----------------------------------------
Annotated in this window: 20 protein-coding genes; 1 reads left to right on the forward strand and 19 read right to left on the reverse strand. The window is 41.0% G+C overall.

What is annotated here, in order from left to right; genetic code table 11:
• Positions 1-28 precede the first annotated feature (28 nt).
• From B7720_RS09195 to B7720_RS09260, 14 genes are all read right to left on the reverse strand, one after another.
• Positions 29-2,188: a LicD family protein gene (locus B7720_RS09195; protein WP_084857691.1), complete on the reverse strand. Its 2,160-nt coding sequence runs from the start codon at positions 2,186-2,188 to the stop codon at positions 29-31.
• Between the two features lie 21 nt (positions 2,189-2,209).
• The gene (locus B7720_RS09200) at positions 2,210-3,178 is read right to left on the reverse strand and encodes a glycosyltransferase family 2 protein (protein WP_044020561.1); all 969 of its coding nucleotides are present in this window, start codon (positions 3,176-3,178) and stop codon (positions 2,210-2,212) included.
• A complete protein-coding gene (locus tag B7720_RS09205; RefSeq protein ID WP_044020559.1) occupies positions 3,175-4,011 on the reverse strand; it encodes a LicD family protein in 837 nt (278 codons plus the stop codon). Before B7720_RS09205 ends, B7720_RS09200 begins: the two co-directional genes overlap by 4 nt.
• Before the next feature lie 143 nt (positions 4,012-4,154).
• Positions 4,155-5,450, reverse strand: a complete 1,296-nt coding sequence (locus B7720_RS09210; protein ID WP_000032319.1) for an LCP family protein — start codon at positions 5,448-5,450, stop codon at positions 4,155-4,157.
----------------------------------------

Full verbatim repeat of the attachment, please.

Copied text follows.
Annotated in this window: 20 protein-coding genes; 1 reads left to right on the forward strand and 19 read right to left on the reverse strand. The window is 41.0% G+C overall.

What is annotated here, in order from left to right; genetic code table 11:
• Positions 1-28 precede the first annotated feature (28 nt).
• From B7720_RS09195 to B7720_RS09260, 14 genes are all read right to left on the reverse strand, one after another.
• Positions 29-2,188: a LicD family protein gene (locus B7720_RS09195; protein WP_084857691.1), complete on the reverse strand. Its 2,160-nt coding sequence runs from the start codon at positions 2,186-2,188 to the stop codon at positions 29-31.
• Between the two features lie 21 nt (positions 2,189-2,209).
• The gene (locus B7720_RS09200) at positions 2,210-3,178 is read right to left on the reverse strand and encodes a glycosyltransferase family 2 protein (protein WP_044020561.1); all 969 of its coding nucleotides are present in this window, start codon (positions 3,176-3,178) and stop codon (positions 2,210-2,212) included.
• A complete protein-coding gene (locus tag B7720_RS09205; RefSeq protein ID WP_044020559.1) occupies positions 3,175-4,011 on the reverse strand; it encodes a LicD family protein in 837 nt (278 codons plus the stop codon). Before B7720_RS09205 ends, B7720_RS09200 begins: the two co-directional genes overlap by 4 nt.
• Before the next feature lie 143 nt (positions 4,012-4,154).
• Positions 4,155-5,450, reverse strand: a complete 1,296-nt coding sequence (locus B7720_RS09210; protein ID WP_000032319.1) for an LCP family protein — start codon at positions 5,448-5,450, stop codon at positions 4,155-4,157.